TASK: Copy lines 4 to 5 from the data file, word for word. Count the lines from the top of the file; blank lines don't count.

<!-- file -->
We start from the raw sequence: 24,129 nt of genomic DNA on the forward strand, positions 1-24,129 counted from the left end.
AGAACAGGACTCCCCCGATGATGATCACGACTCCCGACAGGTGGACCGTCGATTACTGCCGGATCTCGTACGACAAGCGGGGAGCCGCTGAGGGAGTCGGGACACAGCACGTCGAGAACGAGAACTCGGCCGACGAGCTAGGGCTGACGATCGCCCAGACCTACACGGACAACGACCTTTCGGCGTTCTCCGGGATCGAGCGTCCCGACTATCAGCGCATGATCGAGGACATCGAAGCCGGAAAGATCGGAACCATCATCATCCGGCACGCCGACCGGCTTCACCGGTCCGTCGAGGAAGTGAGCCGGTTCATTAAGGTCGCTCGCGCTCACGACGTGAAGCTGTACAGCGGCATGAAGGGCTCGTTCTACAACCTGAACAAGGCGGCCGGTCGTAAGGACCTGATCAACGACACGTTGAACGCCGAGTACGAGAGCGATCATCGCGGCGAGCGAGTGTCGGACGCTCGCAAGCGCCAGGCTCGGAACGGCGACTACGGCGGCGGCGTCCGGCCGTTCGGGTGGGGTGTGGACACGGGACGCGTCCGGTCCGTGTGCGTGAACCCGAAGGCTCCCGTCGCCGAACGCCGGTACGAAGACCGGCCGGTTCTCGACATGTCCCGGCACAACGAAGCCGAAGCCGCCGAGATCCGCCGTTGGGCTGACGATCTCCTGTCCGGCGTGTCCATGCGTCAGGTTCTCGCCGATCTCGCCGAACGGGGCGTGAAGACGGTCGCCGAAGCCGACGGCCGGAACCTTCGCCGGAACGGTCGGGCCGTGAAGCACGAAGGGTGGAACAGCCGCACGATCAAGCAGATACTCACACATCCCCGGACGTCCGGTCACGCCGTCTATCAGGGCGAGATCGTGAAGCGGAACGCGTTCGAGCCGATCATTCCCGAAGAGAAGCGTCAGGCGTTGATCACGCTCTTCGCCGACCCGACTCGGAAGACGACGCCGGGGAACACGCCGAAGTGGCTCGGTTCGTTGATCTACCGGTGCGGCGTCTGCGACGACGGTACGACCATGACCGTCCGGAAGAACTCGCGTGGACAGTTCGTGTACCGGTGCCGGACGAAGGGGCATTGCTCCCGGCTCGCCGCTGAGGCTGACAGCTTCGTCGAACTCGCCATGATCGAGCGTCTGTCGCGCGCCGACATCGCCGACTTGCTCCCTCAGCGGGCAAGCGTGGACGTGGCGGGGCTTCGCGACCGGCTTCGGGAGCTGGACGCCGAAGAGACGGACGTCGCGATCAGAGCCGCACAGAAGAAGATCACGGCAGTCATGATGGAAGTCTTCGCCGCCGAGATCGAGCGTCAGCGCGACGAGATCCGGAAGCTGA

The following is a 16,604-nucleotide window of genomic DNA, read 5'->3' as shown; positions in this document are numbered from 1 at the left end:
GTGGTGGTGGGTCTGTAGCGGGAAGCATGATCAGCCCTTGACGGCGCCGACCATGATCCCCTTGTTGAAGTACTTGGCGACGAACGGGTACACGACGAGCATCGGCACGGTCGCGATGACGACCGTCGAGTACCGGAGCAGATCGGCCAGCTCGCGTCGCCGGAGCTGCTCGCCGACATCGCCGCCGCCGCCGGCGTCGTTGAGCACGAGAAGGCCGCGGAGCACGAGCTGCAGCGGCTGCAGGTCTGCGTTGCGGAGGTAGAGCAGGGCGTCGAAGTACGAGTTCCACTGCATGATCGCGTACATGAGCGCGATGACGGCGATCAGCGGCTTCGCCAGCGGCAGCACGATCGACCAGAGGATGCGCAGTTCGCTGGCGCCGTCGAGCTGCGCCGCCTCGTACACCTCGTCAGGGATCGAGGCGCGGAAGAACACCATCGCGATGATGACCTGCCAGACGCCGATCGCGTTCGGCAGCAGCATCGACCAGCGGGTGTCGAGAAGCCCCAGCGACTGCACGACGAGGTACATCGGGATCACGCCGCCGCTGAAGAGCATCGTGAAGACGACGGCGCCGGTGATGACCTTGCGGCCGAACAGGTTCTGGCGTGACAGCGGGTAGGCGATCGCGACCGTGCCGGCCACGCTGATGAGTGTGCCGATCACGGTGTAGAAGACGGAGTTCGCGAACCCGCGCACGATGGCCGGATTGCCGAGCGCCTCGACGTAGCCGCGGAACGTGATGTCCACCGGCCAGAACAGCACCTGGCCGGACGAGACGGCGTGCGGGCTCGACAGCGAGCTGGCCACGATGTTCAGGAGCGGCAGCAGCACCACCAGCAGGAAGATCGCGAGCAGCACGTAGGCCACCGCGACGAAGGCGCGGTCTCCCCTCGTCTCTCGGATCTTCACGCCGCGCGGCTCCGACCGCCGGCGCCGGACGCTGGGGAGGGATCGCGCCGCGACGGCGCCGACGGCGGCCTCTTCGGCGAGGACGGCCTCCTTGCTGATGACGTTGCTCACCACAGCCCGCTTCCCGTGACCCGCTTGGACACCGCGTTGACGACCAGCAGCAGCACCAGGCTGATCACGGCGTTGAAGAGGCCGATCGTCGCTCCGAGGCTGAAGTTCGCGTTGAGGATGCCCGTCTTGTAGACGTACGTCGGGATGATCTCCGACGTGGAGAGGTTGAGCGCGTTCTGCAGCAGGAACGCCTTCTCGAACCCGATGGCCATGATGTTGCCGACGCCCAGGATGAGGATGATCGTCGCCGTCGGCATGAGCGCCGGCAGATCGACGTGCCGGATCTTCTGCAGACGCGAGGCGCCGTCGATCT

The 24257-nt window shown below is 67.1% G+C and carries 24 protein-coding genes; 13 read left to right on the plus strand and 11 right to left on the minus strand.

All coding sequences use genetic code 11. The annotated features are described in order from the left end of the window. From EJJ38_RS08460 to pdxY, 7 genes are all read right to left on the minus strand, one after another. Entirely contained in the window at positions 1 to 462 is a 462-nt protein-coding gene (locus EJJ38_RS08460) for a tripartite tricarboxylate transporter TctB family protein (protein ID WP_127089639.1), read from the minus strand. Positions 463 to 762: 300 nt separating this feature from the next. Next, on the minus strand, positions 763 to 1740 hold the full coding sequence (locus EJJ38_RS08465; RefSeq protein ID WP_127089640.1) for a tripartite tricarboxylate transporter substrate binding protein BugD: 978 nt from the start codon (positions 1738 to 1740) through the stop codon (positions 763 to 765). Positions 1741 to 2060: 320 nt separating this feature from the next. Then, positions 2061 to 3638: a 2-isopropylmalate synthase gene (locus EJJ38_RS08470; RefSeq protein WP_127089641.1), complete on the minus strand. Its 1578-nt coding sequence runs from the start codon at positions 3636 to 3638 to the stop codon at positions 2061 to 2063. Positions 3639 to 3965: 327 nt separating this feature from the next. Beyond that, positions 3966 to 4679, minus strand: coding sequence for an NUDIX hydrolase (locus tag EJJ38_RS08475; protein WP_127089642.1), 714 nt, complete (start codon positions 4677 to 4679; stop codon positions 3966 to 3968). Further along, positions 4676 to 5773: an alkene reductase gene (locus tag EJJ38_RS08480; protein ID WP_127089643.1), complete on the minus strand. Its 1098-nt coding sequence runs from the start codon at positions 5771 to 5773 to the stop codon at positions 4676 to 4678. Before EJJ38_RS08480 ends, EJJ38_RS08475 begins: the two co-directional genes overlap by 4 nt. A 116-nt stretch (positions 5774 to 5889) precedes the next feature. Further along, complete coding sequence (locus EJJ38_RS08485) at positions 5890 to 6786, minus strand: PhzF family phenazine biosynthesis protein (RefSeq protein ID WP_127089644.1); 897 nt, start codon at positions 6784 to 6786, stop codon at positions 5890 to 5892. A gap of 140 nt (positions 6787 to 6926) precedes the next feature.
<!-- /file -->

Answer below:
GTGGTGGTGGGTCTGTAGCGGGAAGCATGATCAGCCCTTGACGGCGCCGACCATGATCCCCTTGTTGAAGTACTTGGCGACGAACGGGTACACGACGAGCATCGGCACGGTCGCGATGACGACCGTCGAGTACCGGAGCAGATCGGCCAGCTCGCGTCGCCGGAGCTGCTCGCCGACATCGCCGCCGCCGCCGGCGTCGTTGAGCACGAGAAGGCCGCGGAGCACGAGCTGCAGCGGCTGCAGGTCTGCGTTGCGGAGGTAGAGCAGGGCGTCGAAGTACGAGTTCCACTGCATGATCGCGTACATGAGCGCGATGACGGCGATCAGCGGCTTCGCCAGCGGCAGCACGATCGACCAGAGGATGCGCAGTTCGCTGGCGCCGTCGAGCTGCGCCGCCTCGTACACCTCGTCAGGGATCGAGGCGCGGAAGAACACCATCGCGATGATGACCTGCCAGACGCCGATCGCGTTCGGCAGCAGCATCGACCAGCGGGTGTCGAGAAGCCCCAGCGACTGCACGACGAGGTACATCGGGATCACGCCGCCGCTGAAGAGCATCGTGAAGACGACGGCGCCGGTGATGACCTTGCGGCCGAACAGGTTCTGGCGTGACAGCGGGTAGGCGATCGCGACCGTGCCGGCCACGCTGATGAGTGTGCCGATCACGGTGTAGAAGACGGAGTTCGCGAACCCGCGCACGATGGCCGGATTGCCGAGCGCCTCGACGTAGCCGCGGAACGTGATGTCCACCGGCCAGAACAGCACCTGGCCGGACGAGACGGCGTGCGGGCTCGACAGCGAGCTGGCCACGATGTTCAGGAGCGGCAGCAGCACCACCAGCAGGAAGATCGCGAGCAGCACGTAGGCCACCGCGACGAAGGCGCGGTCTCCCCTCGTCTCTCGGATCTTCACGCCGCGCGGCTCCGACCGCCGGCGCCGGACGCTGGGGAGGGATCGCGCCGCGACGGCGCCGACGGCGGCCTCTTCGGCGAGGACGGCCTCCTTGCTGATGACGTTGCTCACCACAGCCCGCTTCCCGTGACCCGCTTGGACACCGCGTTGACGACCAGCAGCAGCACCAGGCTGATCACGGCGTTGAAGAGGCCGATCGTCGCTCCGAGGCTGAAGTTCGCGTTGAGGATGCCCGTCTTGTAGACGTACGTCGGGATGATCTCCGACGTGGAGAGGTTGAGCGCGTTCTGCAGCAGGAACGCCTTCTCGAACCCGATGGCCATGATGTTGCCGACGCCCAGGATGAGGATGATCGTCGCCGTCGGCATGAGCGCCGGCAGATCGACGTGCCGGATCTTCTGCAGACGCGAGGCGCCGTCGATCT

The 24257-nt window shown below is 67.1% G+C and carries 24 protein-coding genes; 13 read left to right on the plus strand and 11 right to left on the minus strand.